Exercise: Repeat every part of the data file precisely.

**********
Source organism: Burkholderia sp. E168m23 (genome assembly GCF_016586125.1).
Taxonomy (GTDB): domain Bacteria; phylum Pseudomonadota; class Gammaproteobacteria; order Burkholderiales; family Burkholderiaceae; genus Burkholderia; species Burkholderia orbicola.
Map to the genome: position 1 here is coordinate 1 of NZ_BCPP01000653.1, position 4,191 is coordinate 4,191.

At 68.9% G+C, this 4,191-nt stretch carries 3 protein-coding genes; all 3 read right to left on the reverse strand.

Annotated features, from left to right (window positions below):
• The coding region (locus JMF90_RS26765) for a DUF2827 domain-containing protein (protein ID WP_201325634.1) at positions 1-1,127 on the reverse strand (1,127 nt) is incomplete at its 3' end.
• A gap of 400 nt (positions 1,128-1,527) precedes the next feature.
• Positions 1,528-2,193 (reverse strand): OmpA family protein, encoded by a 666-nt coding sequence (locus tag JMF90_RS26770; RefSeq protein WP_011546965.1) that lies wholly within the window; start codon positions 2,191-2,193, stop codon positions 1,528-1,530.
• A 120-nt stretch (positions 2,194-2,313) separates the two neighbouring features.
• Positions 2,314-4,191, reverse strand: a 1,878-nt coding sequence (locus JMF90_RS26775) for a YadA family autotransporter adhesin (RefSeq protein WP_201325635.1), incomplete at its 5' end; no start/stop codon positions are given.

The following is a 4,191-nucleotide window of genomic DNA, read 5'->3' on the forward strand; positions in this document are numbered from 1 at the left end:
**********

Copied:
Source organism: Burkholderia sp. E168m23 (genome assembly GCF_016586125.1).
Taxonomy (GTDB): domain Bacteria; phylum Pseudomonadota; class Gammaproteobacteria; order Burkholderiales; family Burkholderiaceae; genus Burkholderia; species Burkholderia orbicola.
Map to the genome: position 1 here is coordinate 1 of NZ_BCPP01000653.1, position 4,191 is coordinate 4,191.

At 68.9% G+C, this 4,191-nt stretch carries 3 protein-coding genes; all 3 read right to left on the reverse strand.

Annotated features, from left to right (window positions below):
• The coding region (locus JMF90_RS26765) for a DUF2827 domain-containing protein (protein ID WP_201325634.1) at positions 1-1,127 on the reverse strand (1,127 nt) is incomplete at its 3' end.
• A gap of 400 nt (positions 1,128-1,527) precedes the next feature.
• Positions 1,528-2,193 (reverse strand): OmpA family protein, encoded by a 666-nt coding sequence (locus tag JMF90_RS26770; RefSeq protein WP_011546965.1) that lies wholly within the window; start codon positions 2,191-2,193, stop codon positions 1,528-1,530.
• A 120-nt stretch (positions 2,194-2,313) separates the two neighbouring features.
• Positions 2,314-4,191, reverse strand: a 1,878-nt coding sequence (locus JMF90_RS26775) for a YadA family autotransporter adhesin (RefSeq protein WP_201325635.1), incomplete at its 5' end; no start/stop codon positions are given.

The following is a 4,191-nucleotide window of genomic DNA, read 5'->3' on the forward strand; positions in this document are numbered from 1 at the left end: